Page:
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Nonresident lawsuit in Arizona

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N.D. joins nonresident hunting battle
By Janell Cole
[email protected]
The Forum - 12/31/2002

BISMARCK - North Dakota doesn't allow nonresidents to hunt moose, elk, wild turkey or pronghorn antelope. And just 10 percent of deer hunting licenses go to nonresidents.

But if a federal court decision from Arizona stands, the state may have to open the door to all hunters.

North Dakota and 20 other states have asked the U.S. Supreme Court to overturn a 9th U.S. Circuit Court of Appeals decision that declared caps on nonresident hunters unconstitutional.

The 9th Circuit said Arizona's 10 percent cap on nonresident hunting permits for bull elk and deer violates the U.S. Constitution's Commerce Clause because the restriction substantially affects commerce. The decision came out in August.

North Dakota Attorney General Wayne Stenehjem said the 9th Circuit ruling flies in the face of previous court decisions that said wildlife is not commerce and states have overriding rights to regulate hunting and fishing.

"It would be very detrimental if that ruling were to take effect. That's why it's so important for the Supreme Court to look at it," Stenehjem said Monday. "It would be a tremendous blow to our resident hunting and fishing programs in North Dakota."

Previous state and federal court rulings in Wyoming, Alaska and elsewhere said that states have a legitimate right to give residents preference for the purpose of conserving scarce wildlife resources. Those courts also said the fact that the restrictions affect the interstate transportation of prospective hunters to and from a state is only incidental and does not trigger the Commerce Clause of the U.S. Constitution.

The Commerce Clause prohibits states from regulating interstate commerce.

The case involves the Arizona Game and Fish Commission being sued by a professional hunting guide service in New Mexico, which said the 10 percent cap violates the Commerce Clause.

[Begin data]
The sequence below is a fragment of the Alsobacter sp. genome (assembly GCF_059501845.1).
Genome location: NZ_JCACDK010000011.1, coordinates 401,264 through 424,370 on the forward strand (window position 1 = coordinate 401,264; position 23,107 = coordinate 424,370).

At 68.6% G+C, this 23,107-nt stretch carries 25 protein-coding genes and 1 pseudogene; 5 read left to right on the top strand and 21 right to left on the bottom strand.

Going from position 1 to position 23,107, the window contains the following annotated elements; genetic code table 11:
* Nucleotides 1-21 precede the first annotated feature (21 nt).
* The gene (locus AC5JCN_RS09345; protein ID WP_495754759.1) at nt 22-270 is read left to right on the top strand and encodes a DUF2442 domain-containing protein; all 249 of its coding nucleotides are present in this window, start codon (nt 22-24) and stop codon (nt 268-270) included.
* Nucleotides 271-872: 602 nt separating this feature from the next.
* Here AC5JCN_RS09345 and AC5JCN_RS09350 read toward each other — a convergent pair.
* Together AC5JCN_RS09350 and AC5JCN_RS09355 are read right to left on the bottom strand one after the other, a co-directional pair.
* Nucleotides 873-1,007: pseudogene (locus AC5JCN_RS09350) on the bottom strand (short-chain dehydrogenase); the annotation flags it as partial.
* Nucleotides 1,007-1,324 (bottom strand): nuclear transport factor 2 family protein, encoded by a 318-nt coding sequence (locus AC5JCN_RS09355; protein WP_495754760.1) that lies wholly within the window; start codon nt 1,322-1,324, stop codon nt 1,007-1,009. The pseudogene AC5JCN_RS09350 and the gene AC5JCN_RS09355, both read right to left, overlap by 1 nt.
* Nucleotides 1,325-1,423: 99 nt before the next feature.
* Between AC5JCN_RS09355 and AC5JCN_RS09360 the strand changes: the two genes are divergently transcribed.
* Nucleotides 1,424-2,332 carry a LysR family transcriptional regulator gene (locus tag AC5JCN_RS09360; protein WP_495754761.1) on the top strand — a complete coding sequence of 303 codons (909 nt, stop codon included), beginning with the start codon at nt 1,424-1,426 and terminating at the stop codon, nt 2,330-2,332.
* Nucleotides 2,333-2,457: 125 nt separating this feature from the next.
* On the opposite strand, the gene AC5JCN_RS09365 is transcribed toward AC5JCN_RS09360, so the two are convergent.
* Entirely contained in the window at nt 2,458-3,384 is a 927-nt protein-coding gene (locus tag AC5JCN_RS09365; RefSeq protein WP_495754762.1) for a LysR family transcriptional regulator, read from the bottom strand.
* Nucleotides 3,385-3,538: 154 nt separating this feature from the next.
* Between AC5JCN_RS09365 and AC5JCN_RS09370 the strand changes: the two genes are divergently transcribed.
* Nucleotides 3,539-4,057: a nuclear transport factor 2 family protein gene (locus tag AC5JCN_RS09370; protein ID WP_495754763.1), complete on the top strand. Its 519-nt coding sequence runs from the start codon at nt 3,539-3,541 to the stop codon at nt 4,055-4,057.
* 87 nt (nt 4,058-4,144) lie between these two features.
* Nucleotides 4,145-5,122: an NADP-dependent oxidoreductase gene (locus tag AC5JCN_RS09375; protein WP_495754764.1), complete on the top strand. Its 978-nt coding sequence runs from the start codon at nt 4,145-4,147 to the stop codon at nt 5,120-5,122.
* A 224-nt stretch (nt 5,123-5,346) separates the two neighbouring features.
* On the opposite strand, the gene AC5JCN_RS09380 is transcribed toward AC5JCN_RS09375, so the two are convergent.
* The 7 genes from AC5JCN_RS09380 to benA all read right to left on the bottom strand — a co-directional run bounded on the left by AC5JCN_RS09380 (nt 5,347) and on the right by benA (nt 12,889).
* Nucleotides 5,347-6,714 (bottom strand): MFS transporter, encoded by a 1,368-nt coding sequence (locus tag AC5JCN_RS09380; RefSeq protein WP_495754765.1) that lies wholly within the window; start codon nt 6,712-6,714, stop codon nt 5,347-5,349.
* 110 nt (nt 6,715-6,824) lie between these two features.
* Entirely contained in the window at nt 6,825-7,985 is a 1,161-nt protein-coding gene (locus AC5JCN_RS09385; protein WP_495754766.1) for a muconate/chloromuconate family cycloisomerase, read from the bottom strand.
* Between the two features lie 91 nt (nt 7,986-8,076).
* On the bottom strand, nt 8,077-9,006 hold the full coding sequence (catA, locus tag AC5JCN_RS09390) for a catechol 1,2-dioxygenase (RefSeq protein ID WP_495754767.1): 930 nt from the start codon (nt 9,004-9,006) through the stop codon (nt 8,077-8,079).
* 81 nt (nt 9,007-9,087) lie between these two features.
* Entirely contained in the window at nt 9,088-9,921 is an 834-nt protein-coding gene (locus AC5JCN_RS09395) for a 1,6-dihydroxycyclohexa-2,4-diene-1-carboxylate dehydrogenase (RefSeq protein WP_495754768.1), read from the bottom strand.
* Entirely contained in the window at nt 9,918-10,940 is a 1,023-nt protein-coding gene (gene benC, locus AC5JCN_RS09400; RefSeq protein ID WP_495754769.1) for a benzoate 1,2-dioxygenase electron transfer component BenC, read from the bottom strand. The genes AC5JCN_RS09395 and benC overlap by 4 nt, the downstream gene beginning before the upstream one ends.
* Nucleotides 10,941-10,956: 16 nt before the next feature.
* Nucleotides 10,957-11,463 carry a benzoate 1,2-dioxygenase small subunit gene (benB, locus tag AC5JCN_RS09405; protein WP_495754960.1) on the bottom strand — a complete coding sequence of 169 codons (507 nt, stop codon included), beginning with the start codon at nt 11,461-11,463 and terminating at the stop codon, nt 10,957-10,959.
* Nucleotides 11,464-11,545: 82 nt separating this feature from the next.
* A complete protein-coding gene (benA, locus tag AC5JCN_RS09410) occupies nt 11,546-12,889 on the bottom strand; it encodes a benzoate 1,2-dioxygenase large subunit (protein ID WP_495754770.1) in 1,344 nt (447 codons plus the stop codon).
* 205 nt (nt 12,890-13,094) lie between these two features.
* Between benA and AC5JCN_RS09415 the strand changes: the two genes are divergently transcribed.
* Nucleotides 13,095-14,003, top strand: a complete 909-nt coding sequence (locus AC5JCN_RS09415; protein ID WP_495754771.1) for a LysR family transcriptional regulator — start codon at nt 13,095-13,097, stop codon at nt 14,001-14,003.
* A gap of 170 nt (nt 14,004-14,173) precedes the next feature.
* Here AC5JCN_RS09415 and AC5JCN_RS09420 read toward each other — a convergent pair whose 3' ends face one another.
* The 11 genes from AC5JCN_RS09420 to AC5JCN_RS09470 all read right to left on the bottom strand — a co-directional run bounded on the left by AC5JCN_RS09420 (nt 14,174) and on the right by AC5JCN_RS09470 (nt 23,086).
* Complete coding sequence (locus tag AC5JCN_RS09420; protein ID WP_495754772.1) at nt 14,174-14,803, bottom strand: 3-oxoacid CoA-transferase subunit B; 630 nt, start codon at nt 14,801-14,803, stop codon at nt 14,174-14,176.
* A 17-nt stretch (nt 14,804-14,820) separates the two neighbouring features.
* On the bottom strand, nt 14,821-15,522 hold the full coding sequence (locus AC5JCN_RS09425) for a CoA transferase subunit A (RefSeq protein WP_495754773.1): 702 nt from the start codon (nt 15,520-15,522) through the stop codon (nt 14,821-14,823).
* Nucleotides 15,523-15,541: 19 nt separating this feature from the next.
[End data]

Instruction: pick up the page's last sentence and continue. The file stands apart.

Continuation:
Stenehjem said giving nonresidents equal access to hunting and fishing, and at equal license cost, would make the recent North Dakota dispute over a 30,000 cap on nonresident waterfowl licenses mild by comparison.

He said North Dakota and the other states joined Arizona's appeal as friends of the court. It was filed last week. Montana took the lead among states that joined Arizona.

Stenehjem said North Dakota Game and Fish officials agree the reverberations in North Dakota could be tremendous if the 9th Circuit decision stands.

Roger Rostvet, deputy director of the North Dakota Game and Fish Department, said other courts have always found hunting to be recreation, not commerce. He doesn't know what the exact implications would be of opening the door to nonresidents
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TSODAK: Correct me if I am wrong.

The NR waterfowl hunting quota court case and court decision in South Dakota was within the SD state court system. Final decision was made by the SD state supreme court.

The AZ court decision was actually made in an US Federal court (9th U.S. Circuit Court of Appeals). The US Federal Supreme court would have to hear the next arguement.

This decision really stands to push wildlife management policies in the wrong direction. It begins to place commercial value and landowner ownership over wild animals once in the public domain.

The discussion about Cannonball's method of paying landowners $17/harvested bird seems to fall right into this discussion.
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